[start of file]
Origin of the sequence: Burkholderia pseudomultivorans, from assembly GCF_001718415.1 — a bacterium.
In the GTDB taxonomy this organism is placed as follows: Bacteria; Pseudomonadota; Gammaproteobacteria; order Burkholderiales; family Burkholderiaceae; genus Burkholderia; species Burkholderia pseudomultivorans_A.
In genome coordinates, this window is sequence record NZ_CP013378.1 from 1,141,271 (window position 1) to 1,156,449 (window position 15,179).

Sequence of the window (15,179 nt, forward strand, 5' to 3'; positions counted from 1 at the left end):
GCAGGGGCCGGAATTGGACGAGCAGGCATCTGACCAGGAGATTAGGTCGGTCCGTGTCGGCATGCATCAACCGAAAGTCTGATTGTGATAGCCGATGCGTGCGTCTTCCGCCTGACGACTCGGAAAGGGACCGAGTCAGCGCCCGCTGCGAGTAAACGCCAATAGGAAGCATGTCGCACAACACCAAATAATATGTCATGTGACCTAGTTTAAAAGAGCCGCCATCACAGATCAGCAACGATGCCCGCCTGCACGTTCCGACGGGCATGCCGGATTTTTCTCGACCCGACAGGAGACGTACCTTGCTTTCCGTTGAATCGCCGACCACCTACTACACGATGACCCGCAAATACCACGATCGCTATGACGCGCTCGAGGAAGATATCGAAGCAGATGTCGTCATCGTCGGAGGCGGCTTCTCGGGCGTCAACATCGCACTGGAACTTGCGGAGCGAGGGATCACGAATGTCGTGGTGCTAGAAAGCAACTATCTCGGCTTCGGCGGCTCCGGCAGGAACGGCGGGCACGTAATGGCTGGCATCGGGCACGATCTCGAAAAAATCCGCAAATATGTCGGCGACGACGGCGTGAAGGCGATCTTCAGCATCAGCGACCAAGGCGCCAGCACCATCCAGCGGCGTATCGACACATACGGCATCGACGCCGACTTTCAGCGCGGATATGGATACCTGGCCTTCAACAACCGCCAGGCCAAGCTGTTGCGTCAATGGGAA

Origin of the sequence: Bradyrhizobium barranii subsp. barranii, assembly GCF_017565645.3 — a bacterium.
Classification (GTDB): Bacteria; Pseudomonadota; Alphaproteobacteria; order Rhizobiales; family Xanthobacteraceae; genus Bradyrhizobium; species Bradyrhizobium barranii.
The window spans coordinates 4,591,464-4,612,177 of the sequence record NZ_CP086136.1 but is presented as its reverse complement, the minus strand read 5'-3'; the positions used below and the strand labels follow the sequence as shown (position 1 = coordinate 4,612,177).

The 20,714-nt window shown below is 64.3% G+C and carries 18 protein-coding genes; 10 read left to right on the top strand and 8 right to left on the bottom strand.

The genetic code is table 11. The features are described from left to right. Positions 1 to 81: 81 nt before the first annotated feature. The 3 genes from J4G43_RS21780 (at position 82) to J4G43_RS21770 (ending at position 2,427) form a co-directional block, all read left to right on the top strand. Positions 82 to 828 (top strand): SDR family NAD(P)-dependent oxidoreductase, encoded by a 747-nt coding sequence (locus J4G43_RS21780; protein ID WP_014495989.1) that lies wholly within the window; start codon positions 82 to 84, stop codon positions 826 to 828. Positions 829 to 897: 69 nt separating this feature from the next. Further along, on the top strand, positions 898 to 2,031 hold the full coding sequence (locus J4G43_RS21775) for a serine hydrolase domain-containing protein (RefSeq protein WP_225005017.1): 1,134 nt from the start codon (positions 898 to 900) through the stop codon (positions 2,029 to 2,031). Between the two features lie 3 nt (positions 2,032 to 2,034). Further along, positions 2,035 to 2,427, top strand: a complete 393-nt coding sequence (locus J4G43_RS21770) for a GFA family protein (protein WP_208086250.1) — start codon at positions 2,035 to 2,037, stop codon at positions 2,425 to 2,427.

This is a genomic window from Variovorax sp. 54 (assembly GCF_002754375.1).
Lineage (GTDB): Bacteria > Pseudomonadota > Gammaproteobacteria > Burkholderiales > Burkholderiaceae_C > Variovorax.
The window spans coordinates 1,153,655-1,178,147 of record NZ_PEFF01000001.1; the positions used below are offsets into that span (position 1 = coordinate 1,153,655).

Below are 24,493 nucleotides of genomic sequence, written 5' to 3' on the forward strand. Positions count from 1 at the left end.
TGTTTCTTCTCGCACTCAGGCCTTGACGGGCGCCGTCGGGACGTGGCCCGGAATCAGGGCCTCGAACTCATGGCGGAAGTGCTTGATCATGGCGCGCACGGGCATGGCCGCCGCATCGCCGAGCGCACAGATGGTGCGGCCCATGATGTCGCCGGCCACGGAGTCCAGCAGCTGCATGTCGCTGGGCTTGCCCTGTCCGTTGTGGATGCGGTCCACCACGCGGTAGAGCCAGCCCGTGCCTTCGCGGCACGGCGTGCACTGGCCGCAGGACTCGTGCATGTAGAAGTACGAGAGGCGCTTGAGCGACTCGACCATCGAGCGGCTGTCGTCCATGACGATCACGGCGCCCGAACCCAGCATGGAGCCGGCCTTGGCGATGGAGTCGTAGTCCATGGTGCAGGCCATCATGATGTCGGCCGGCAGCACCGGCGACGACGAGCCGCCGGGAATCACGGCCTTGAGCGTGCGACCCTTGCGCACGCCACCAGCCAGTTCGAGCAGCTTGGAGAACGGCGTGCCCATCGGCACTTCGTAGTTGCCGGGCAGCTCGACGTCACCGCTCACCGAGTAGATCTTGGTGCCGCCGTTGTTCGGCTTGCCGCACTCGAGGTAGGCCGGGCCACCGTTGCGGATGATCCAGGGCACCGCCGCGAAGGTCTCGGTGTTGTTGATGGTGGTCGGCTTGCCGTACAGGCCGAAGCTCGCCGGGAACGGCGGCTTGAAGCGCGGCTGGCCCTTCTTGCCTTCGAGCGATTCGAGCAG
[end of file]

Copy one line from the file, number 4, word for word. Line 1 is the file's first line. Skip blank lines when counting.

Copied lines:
Sequence of the window (15,179 nt, forward strand, 5' to 3'; positions counted from 1 at the left end):